Large, profitable American corporations paid only 14 percent of their profits in federal income taxes on average from 2008 through 2012, and approximately one-fifth of them paid nothing at all in each of those years, according to a new government report commissioned by Sen. Bernie Sanders.

In each year from 2006 to 2012, at least two-thirds of all active corporations had no federal income tax liability, although larger corporations were more likely to owe tax, according to the report.

The report, from the Government Accountability Office, found that among large corporations (generally those with at least $10 million in assets) less than half—42.3 percent—paid no federal income tax in 2012.

Of those large corporations whose financial statements reported a profit, 19.5 percent paid no federal income tax that year. The reasons why even profitable corporations may have paid no federal tax in a given year include the use of tax deductions for losses carried forward from prior years and tax incentives, such as depreciation allowances that are more generous in the federal tax code than those allowed for financial accounting purposes. Corporations that did have a federal corporate income tax liability for tax year 2012 owed $267.5 billion.

Sen. Bernie Sanders, D-Vt., the ranking Democrat on the Senate Budget Committee, who is facing off against Hillary Clinton in next week’s Democratic primary, requested the report from the GAO. On the campaign trail, Sanders has been calling for steep tax increases on large corporations and the wealthy.

“There is something profoundly wrong in America when one out of five profitable corporations pay nothing in federal income taxes,” Sanders said in commenting on the report. “Large corporations cannot continue to get more tax breaks when children in America go hungry. We need real tax reform to ensure that the most profitable corporations in America pay their fair share in taxes. That means closing corporate tax loopholes to raise the revenue necessary to rebuild America and create millions of jobs.”

Last year, Sanders, Sen. Brian Schatz, D-Hawaii, and Rep. Jan Schakowsky, D-Ill., introduced the Corporate Tax Dodging Prevention Act to prevent profitable corporations from receiving tax breaks by sheltering income in Panama, the Cayman Islands, Bermuda and other offshore tax havens.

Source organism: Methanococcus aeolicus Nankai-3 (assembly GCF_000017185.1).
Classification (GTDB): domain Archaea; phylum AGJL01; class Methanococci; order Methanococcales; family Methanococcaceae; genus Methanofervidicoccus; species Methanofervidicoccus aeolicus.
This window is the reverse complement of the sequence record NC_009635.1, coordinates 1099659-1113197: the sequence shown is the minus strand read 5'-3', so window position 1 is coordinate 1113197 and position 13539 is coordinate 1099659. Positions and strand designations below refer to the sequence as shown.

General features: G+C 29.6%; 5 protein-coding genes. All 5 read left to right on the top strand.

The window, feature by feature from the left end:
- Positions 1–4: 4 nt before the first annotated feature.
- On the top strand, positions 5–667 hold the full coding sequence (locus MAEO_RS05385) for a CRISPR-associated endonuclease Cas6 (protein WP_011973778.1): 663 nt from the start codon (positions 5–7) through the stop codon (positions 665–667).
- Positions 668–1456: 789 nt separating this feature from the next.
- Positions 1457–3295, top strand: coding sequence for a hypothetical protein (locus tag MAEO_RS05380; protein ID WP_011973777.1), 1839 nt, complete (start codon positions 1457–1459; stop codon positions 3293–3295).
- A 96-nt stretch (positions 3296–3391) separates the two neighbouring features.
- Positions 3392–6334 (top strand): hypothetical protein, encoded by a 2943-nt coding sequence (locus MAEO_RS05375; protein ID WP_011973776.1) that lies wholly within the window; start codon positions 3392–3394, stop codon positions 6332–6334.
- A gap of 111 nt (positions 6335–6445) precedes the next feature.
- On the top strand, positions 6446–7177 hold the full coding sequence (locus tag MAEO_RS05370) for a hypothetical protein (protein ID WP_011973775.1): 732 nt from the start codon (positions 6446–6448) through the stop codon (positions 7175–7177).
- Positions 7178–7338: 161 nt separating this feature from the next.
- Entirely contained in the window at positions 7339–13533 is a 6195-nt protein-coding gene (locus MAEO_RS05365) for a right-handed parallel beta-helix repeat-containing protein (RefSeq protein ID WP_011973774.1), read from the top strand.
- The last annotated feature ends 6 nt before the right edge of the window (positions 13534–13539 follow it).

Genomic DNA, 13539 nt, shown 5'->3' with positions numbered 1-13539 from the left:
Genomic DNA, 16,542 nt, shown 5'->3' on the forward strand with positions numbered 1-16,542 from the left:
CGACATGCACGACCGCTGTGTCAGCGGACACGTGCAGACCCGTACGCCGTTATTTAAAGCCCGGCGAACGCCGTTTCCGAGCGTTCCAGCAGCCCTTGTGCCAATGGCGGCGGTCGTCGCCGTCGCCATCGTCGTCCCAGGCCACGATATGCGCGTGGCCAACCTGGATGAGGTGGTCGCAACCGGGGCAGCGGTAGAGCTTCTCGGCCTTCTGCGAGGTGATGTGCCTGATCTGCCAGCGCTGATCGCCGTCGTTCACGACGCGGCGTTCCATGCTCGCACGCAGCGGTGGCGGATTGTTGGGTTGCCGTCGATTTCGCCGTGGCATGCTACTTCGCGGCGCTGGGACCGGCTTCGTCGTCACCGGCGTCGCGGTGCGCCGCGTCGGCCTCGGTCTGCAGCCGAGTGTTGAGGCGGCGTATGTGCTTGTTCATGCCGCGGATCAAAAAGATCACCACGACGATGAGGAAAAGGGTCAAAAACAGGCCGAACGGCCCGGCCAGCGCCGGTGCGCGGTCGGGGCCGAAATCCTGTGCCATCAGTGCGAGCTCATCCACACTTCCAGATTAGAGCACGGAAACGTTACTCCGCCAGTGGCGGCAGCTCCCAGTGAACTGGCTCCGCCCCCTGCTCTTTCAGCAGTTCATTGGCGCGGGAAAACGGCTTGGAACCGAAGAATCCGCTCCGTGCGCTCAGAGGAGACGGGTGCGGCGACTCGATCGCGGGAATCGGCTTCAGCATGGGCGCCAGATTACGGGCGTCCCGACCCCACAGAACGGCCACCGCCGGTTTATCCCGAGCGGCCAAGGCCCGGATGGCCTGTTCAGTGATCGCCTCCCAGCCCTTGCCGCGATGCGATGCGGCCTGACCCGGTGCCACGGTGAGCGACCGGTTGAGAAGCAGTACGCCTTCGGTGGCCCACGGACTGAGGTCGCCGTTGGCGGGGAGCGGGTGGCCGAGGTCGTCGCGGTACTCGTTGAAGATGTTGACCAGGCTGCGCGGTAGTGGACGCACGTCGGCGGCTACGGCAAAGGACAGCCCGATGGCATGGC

According to a 2015 report by Citizens for Tax Justice, most Fortune 500 corporations have established offshore subsidiaries.

The percentage of large, profitable American corporations that paid nothing at all in each of the years studied by the GAO ranged from 17.9 percent in 2008 to 24.1 percent in 2011.

Large corporations use a variety of deductions to pay far less than the federal corporate income tax rate of 35 percent, including maneuvers that shift profits overseas, Sanders noted. “Corporate greed is destroying the fabric of America,” he said. “It must come to an end.”

Congress and the Obama administration have expressed interest in reforming the U.S. corporate income tax and the rate at which U.S. corporations' income is taxed, the GAO noted. Currently, the top statutory corporate income tax rate is 35 percent. The GAO's 2013 report on corporate effective tax rates, or ETRs, found that in tax year 2010, whether for all large corporate filers or only profitable ones, the average ETRs were significantly below the statutory rate.

These reasons also explain why corporate ETRS can differ substantially from statutory tax rates, according to the GAO. ETRs attempt to measure taxes paid as a proportion of economic income, while statutory rates indicate the amount of tax liability (before any credits) relative to taxable income, which is defined by tax law and reflects tax benefits built into the law. The statutory tax rate on net corporate income ranges from 15 to 35 percent, depending on the amount of income earned. For tax years 2008 to 2012, profitable large U.S. corporations paid, on average, U.S. federal income taxes amounting to about 14 percent of the pretax net income that they reported in their financial statements (for those entities included in their tax returns).

When foreign and state and local income taxes are included, the average ETR across all of those years increases to just over 22 percent. The GAO also computed ETRs that combine large profitable corporations and those large corporations with current year losses, which pay little if any actual tax.

Over tax years 2008 to 2012, all large corporations—profitable and those that reported current year losses—paid 25.9 percent of their pretax net income in U.S. federal income taxes, and 40.1 percent when foreign and state and local taxes are included. Including corporations with losses results in a more comprehensive estimate, but makes the results difficult to interpret because ETR is not meaningful for a corporation in a year in which it has a net loss.

The GAO said it could not examine the variation in ETRs across corporations with the aggregated data available, although the GAO's prior work suggests that ETRs are likely to vary considerably.

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